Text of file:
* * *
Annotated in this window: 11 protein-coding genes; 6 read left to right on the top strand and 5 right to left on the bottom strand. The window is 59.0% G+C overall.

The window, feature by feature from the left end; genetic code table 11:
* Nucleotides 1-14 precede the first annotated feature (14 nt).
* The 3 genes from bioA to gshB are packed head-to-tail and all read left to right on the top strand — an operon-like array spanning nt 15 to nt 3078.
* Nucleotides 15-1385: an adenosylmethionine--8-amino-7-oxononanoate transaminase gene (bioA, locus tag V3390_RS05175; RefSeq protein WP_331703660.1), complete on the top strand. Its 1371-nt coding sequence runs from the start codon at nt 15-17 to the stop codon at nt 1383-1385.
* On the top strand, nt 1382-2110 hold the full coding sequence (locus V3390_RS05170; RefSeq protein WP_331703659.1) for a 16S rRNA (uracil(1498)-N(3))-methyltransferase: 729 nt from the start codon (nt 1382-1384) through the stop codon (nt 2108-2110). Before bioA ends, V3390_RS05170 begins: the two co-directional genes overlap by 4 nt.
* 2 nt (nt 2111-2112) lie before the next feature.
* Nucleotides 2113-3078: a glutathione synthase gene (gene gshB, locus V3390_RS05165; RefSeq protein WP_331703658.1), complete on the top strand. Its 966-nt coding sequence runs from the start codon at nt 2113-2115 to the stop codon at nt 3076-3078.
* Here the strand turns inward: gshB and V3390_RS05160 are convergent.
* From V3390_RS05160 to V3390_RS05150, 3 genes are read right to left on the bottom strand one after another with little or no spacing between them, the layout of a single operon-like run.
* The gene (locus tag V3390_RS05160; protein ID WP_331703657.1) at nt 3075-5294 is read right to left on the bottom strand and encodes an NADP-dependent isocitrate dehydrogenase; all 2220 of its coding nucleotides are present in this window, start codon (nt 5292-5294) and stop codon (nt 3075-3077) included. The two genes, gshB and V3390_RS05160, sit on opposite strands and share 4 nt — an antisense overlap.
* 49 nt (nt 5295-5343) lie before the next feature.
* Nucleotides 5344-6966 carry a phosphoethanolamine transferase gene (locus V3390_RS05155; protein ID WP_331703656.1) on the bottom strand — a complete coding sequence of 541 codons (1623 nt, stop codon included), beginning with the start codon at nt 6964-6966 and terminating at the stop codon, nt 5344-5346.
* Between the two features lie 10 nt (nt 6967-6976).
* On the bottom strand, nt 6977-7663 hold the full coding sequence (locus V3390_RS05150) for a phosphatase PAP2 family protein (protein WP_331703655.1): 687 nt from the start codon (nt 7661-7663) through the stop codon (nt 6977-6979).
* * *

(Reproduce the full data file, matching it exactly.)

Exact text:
Annotated in this window: 11 protein-coding genes; 6 read left to right on the top strand and 5 right to left on the bottom strand. The window is 59.0% G+C overall.

The window, feature by feature from the left end; genetic code table 11:
* Nucleotides 1-14 precede the first annotated feature (14 nt).
* The 3 genes from bioA to gshB are packed head-to-tail and all read left to right on the top strand — an operon-like array spanning nt 15 to nt 3078.
* Nucleotides 15-1385: an adenosylmethionine--8-amino-7-oxononanoate transaminase gene (bioA, locus tag V3390_RS05175; RefSeq protein WP_331703660.1), complete on the top strand. Its 1371-nt coding sequence runs from the start codon at nt 15-17 to the stop codon at nt 1383-1385.
* On the top strand, nt 1382-2110 hold the full coding sequence (locus V3390_RS05170; RefSeq protein WP_331703659.1) for a 16S rRNA (uracil(1498)-N(3))-methyltransferase: 729 nt from the start codon (nt 1382-1384) through the stop codon (nt 2108-2110). Before bioA ends, V3390_RS05170 begins: the two co-directional genes overlap by 4 nt.
* 2 nt (nt 2111-2112) lie before the next feature.
* Nucleotides 2113-3078: a glutathione synthase gene (gene gshB, locus V3390_RS05165; RefSeq protein WP_331703658.1), complete on the top strand. Its 966-nt coding sequence runs from the start codon at nt 2113-2115 to the stop codon at nt 3076-3078.
* Here the strand turns inward: gshB and V3390_RS05160 are convergent.
* From V3390_RS05160 to V3390_RS05150, 3 genes are read right to left on the bottom strand one after another with little or no spacing between them, the layout of a single operon-like run.
* The gene (locus tag V3390_RS05160; protein ID WP_331703657.1) at nt 3075-5294 is read right to left on the bottom strand and encodes an NADP-dependent isocitrate dehydrogenase; all 2220 of its coding nucleotides are present in this window, start codon (nt 5292-5294) and stop codon (nt 3075-3077) included. The two genes, gshB and V3390_RS05160, sit on opposite strands and share 4 nt — an antisense overlap.
* 49 nt (nt 5295-5343) lie before the next feature.
* Nucleotides 5344-6966 carry a phosphoethanolamine transferase gene (locus V3390_RS05155; protein ID WP_331703656.1) on the bottom strand — a complete coding sequence of 541 codons (1623 nt, stop codon included), beginning with the start codon at nt 6964-6966 and terminating at the stop codon, nt 5344-5346.
* Between the two features lie 10 nt (nt 6967-6976).
* On the bottom strand, nt 6977-7663 hold the full coding sequence (locus V3390_RS05150) for a phosphatase PAP2 family protein (protein WP_331703655.1): 687 nt from the start codon (nt 7661-7663) through the stop codon (nt 6977-6979).